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Is there a way to define a non-dynamic constructor which restricts the range of whichever default constructor lets me do

struct foo {
  int *bar;
static __thread foo myfoo[10] = {nullptr};


i.e., I want to do

class baz {
    baz() = default;
    constexpr baz(decltype(nullptr)) : qux(nullptr) { }

    int *qux;
static __thread baz mybaz[10] = {nullptr};

and have it work.

Currently, icpc tells me

main.cpp(9): error: thread-local variable cannot be dynamically initialized
  static __thread baz mybaz[10] = {nullptr};
share|improve this question
Is there any reason not to define constructor like this: constexpr baz(int* ptr = nullptr) : qux(ptr) { } – PiotrNycz Nov 11 '12 at 23:40
I want to allow implicit conversion from nullptr, but disallow implicit conversion from other pointers (see, e.g., unique_ptr). If what you're suggesting is actually adding an additional constructor baz() = default or constexpr baz() : qux(nullptr) { }, then I could do that, but would static __thread baz mybaz[10]; initialize the array to the default values? – Jason Gross Nov 17 '12 at 16:49
Yes, it does, default constructor is used when array is not explicitly initialized in other way. Just add this default constexpr constructor and we'll see what happens... – PiotrNycz Nov 17 '12 at 16:57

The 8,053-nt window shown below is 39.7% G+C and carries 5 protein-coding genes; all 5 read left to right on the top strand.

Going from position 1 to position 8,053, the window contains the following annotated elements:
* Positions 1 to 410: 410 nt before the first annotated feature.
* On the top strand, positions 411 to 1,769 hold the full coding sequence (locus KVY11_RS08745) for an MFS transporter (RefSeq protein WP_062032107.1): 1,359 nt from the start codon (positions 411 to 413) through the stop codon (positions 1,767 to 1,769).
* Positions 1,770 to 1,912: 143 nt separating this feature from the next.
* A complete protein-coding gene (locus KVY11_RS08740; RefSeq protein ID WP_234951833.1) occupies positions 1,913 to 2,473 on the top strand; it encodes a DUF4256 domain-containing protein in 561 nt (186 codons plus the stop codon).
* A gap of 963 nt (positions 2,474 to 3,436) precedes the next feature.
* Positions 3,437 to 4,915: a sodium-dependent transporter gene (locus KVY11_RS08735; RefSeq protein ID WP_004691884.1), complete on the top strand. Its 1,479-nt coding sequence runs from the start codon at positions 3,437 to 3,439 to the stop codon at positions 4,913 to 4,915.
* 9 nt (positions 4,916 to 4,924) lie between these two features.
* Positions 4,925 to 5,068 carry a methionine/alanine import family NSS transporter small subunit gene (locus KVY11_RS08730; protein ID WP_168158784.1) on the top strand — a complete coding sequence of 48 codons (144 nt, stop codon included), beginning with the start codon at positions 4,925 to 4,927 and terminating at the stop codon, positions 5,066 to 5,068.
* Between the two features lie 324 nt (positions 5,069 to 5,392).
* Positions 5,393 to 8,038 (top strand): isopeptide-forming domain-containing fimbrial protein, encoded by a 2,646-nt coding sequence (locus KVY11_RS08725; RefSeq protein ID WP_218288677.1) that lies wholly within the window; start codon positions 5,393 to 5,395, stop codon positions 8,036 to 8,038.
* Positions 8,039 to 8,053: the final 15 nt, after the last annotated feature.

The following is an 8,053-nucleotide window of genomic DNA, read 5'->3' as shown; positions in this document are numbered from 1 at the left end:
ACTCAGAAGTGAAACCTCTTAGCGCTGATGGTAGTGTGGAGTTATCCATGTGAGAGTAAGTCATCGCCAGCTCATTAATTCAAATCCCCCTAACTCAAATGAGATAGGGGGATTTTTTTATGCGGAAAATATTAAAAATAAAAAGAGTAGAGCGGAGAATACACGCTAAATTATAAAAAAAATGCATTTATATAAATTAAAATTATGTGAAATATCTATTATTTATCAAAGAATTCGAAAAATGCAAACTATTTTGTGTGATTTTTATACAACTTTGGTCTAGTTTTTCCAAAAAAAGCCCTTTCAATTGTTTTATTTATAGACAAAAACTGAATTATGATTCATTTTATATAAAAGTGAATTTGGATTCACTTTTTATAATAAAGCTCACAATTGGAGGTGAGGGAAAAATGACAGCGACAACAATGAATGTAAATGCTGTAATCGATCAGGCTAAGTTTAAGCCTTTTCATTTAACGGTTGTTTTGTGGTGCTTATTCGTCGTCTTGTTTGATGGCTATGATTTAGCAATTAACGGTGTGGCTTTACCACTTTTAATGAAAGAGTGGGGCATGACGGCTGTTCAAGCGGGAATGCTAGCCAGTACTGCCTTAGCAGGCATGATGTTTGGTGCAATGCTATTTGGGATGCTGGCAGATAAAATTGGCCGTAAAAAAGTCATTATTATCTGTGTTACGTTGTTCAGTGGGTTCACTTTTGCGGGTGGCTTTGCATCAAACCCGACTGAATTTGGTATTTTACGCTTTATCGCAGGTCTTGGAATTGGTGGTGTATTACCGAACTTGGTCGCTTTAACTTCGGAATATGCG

g++ does not accept constexpr baz() = default;, it says "error: explicitly defaulted function ‘constexpr baz::baz()’ cannot be declared as constexpr because the implicit declaration is not constexpr" However, icpc accepts it, and both seem to work fine if I get rid of the "= {nullptr}" and leave the constructor as-is. – Jason Gross Nov 17 '12 at 20:31
However, the item 6 of §8.5 of the C++11 standard ( says "To default-initialize an object of type T means: — if T is a (possibly cv-qualified) class type (Clause 9), the default constructor for T is called (and the initialization is ill-formed if T has no accessible default constructor); — if T is an array type, each element is default-initialized; — otherwise, no initialization is performed.", which suggests that whether or not mybaz is zero-initialized is compiler-dependent. Maybe? I'm not very experienced in standard-reading – Jason Gross Nov 17 '12 at 21:04


static __thread baz mybaz[10] = {nullptr};

is equivalent to:

static __thread baz mybaz[10] = {baz(nullptr), baz(), baz(), baz(), baz(), ..., baz()};

Because this is general rule that implicit initialization of an array element is by default constructor.

So either do this:

static __thread baz mybaz[10] = {nullptr, nullptr, nullptr, ..., nullptr};

Or make your default constructor also constexpr...

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